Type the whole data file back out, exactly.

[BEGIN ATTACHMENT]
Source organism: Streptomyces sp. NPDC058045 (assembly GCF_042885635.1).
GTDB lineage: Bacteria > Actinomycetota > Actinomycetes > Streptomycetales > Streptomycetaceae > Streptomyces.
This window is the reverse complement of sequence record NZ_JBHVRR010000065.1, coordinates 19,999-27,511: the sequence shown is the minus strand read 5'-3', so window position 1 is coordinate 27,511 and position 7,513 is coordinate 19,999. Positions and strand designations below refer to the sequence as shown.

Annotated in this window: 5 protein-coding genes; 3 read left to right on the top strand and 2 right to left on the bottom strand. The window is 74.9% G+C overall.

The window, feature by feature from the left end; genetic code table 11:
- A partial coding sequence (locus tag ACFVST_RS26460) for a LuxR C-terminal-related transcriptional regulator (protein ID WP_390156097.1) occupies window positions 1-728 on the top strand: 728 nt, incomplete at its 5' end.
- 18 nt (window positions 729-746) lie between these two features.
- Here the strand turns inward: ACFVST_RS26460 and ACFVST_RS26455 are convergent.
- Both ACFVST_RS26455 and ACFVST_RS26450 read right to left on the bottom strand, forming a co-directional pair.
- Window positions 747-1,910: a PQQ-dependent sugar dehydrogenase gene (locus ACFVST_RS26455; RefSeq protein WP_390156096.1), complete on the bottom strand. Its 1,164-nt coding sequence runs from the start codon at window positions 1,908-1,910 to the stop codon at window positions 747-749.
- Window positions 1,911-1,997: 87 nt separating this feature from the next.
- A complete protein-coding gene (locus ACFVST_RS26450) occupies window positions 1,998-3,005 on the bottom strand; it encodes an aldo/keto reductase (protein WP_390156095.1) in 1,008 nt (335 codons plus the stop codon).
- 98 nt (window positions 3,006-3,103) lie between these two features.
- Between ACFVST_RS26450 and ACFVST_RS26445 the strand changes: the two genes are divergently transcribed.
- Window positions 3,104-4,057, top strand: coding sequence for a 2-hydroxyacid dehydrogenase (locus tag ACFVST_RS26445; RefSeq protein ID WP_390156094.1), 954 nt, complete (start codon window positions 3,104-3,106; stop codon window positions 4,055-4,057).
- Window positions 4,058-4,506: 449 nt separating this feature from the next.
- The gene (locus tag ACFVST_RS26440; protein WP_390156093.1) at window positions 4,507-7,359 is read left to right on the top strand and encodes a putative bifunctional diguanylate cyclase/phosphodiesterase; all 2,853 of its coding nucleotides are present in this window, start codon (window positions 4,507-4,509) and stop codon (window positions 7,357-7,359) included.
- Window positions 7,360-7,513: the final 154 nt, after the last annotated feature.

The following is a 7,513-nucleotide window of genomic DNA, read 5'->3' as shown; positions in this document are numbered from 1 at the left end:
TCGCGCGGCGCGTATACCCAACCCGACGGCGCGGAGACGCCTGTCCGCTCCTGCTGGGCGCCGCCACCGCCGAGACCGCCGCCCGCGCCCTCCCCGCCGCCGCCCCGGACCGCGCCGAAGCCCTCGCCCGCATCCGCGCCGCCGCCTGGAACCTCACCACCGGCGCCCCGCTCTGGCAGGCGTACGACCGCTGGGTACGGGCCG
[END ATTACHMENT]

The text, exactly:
Source organism: Streptomyces sp. NPDC058045 (assembly GCF_042885635.1).
GTDB lineage: Bacteria > Actinomycetota > Actinomycetes > Streptomycetales > Streptomycetaceae > Streptomyces.
This window is the reverse complement of sequence record NZ_JBHVRR010000065.1, coordinates 19,999-27,511: the sequence shown is the minus strand read 5'-3', so window position 1 is coordinate 27,511 and position 7,513 is coordinate 19,999. Positions and strand designations below refer to the sequence as shown.

Annotated in this window: 5 protein-coding genes; 3 read left to right on the top strand and 2 right to left on the bottom strand. The window is 74.9% G+C overall.

The window, feature by feature from the left end; genetic code table 11:
- A partial coding sequence (locus tag ACFVST_RS26460) for a LuxR C-terminal-related transcriptional regulator (protein ID WP_390156097.1) occupies window positions 1-728 on the top strand: 728 nt, incomplete at its 5' end.
- 18 nt (window positions 729-746) lie between these two features.
- Here the strand turns inward: ACFVST_RS26460 and ACFVST_RS26455 are convergent.
- Both ACFVST_RS26455 and ACFVST_RS26450 read right to left on the bottom strand, forming a co-directional pair.
- Window positions 747-1,910: a PQQ-dependent sugar dehydrogenase gene (locus ACFVST_RS26455; RefSeq protein WP_390156096.1), complete on the bottom strand. Its 1,164-nt coding sequence runs from the start codon at window positions 1,908-1,910 to the stop codon at window positions 747-749.
- Window positions 1,911-1,997: 87 nt separating this feature from the next.
- A complete protein-coding gene (locus ACFVST_RS26450) occupies window positions 1,998-3,005 on the bottom strand; it encodes an aldo/keto reductase (protein WP_390156095.1) in 1,008 nt (335 codons plus the stop codon).
- 98 nt (window positions 3,006-3,103) lie between these two features.
- Between ACFVST_RS26450 and ACFVST_RS26445 the strand changes: the two genes are divergently transcribed.
- Window positions 3,104-4,057, top strand: coding sequence for a 2-hydroxyacid dehydrogenase (locus tag ACFVST_RS26445; RefSeq protein ID WP_390156094.1), 954 nt, complete (start codon window positions 3,104-3,106; stop codon window positions 4,055-4,057).
- Window positions 4,058-4,506: 449 nt separating this feature from the next.
- The gene (locus tag ACFVST_RS26440; protein WP_390156093.1) at window positions 4,507-7,359 is read left to right on the top strand and encodes a putative bifunctional diguanylate cyclase/phosphodiesterase; all 2,853 of its coding nucleotides are present in this window, start codon (window positions 4,507-4,509) and stop codon (window positions 7,357-7,359) included.
- Window positions 7,360-7,513: the final 154 nt, after the last annotated feature.

The following is a 7,513-nucleotide window of genomic DNA, read 5'->3' as shown; positions in this document are numbered from 1 at the left end:
TCGCGCGGCGCGTATACCCAACCCGACGGCGCGGAGACGCCTGTCCGCTCCTGCTGGGCGCCGCCACCGCCGAGACCGCCGCCCGCGCCCTCCCCGCCGCCGCCCCGGACCGCGCCGAAGCCCTCGCCCGCATCCGCGCCGCCGCCTGGAACCTCACCACCGGCGCCCCGCTCTGGCAGGCGTACGACCGCTGGGTACGGGCCG